A proposed project to renovate Stamp Student Union's north entrance for the first time in more than 20 years could add new features to the building and boost accessibility.

The proposed renovation would add a small plaza with additional seating and outdoor charging ports for students, said Bill Olen, Facilities Management capital projects director. Stamp's bike racks and outdoor lighting would receive upgrades, he added.

"It'll be easier to realize where the north entrance of the building is, because it's tucked back in a corner right now," Olen said.

The project — which is pending approval from the University System of Maryland — will improve Americans with Disabilities Act accessibility by adding a glass entryway that connects to an elevator, so people with disabilities can use the building's main door, Olen said. A side door that serves as an ADA entry point will become exit-only, Olen added.

"The university tries to have all entrances be fully accessible for all students," Stamp Associate Director Stephen Gnadt said. "I don't think you want to say to a student in a wheelchair, 'You have to come in a different way.' It's the main north entrance to the building, and I think the main north entrance to the building should be fully accessible to all students."

University-employed designers met with the Stamp Advisory Board in March to begin planning the project, but renovations have been needed for some time, Stamp Director Marsha Guenzler-Stevens said.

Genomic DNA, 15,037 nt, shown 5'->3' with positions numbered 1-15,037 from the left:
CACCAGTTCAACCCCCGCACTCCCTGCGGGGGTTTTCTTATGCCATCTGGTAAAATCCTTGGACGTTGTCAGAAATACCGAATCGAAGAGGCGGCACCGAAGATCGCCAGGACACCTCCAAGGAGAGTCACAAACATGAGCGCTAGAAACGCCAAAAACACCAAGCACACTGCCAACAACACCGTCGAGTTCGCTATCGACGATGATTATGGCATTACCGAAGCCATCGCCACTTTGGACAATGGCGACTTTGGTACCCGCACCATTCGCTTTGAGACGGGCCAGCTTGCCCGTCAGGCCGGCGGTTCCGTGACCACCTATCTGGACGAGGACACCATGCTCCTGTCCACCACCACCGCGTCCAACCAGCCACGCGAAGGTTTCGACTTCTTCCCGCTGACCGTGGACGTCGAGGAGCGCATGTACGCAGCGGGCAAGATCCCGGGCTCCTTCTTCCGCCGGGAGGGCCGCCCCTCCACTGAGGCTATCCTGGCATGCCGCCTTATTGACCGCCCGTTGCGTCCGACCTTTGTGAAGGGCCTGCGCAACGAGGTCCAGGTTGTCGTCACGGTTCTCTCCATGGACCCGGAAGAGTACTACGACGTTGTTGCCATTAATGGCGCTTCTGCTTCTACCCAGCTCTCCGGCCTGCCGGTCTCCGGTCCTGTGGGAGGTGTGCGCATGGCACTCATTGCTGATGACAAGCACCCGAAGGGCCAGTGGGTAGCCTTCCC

"We have crumbling infrastructure," Guenzler-Stevens said. "There's a [roof] overhead out there that needs to be replaced because it is crumbling. There is also pitted pavement that is on the edge of becoming a trip-and-fall hazard."

The project could cost about $1.5 million, and construction was projected to begin in May 2018, but it will likely be pushed back because of design modifications, Guenzler-Stevens said. Stamp's Advisory Board, which consists of students, staff and alumni, is discussing ways to stage construction without disrupting students, she said.

The announcement of two new north campus dorms by 2020, which will increase student traffic, and the desire for improved ADA access in the building heightened the need to renovate the entrance, Guenzler-Stevens said.

The Architectural Landscape Review Board, one of this university's construction project approval authorities groups, first reviewed the project's design in July, Olen said. The proposed exterior renovations were evaluated on their ability to reduce safety hazards and help guests locate the entrance, Olen added.

The board requested that a single ADA accessibility entry point be added to the project's next and accepted a modified design in September, Olen said.

Leah Surikov, a sophomore cellular biology and genetics major, said she thinks the proposed renovation will benefit North Campus residents more than South Campus residents, and would rather see a renovation added to the Student Organization Resource Center study area, which underwent a $3 million renovation in fall 2016.

"A lot of people come here to study, and sometimes it's hard to find space in that room, so if it was expanded, that would be much more helpful," Surikov said.